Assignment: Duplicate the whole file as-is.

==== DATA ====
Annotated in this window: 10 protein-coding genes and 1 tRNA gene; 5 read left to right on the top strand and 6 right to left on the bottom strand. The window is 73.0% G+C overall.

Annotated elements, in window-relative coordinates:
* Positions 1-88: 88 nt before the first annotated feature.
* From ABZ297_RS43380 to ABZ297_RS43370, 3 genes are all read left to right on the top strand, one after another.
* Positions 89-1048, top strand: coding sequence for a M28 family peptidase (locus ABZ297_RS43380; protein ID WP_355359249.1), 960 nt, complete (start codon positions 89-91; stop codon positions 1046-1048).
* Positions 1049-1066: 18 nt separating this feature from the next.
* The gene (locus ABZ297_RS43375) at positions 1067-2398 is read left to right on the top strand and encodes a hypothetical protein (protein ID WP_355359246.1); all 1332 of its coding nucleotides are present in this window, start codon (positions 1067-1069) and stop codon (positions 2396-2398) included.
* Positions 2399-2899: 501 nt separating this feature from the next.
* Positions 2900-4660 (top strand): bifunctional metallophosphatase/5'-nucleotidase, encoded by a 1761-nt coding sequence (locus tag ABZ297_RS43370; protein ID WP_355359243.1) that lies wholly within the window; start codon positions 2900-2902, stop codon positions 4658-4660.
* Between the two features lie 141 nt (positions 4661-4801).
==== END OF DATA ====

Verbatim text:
Annotated in this window: 10 protein-coding genes and 1 tRNA gene; 5 read left to right on the top strand and 6 right to left on the bottom strand. The window is 73.0% G+C overall.

Annotated elements, in window-relative coordinates:
* Positions 1-88: 88 nt before the first annotated feature.
* From ABZ297_RS43380 to ABZ297_RS43370, 3 genes are all read left to right on the top strand, one after another.
* Positions 89-1048, top strand: coding sequence for a M28 family peptidase (locus ABZ297_RS43380; protein ID WP_355359249.1), 960 nt, complete (start codon positions 89-91; stop codon positions 1046-1048).
* Positions 1049-1066: 18 nt separating this feature from the next.
* The gene (locus ABZ297_RS43375) at positions 1067-2398 is read left to right on the top strand and encodes a hypothetical protein (protein ID WP_355359246.1); all 1332 of its coding nucleotides are present in this window, start codon (positions 1067-1069) and stop codon (positions 2396-2398) included.
* Positions 2399-2899: 501 nt separating this feature from the next.
* Positions 2900-4660 (top strand): bifunctional metallophosphatase/5'-nucleotidase, encoded by a 1761-nt coding sequence (locus tag ABZ297_RS43370; protein ID WP_355359243.1) that lies wholly within the window; start codon positions 2900-2902, stop codon positions 4658-4660.
* Between the two features lie 141 nt (positions 4661-4801).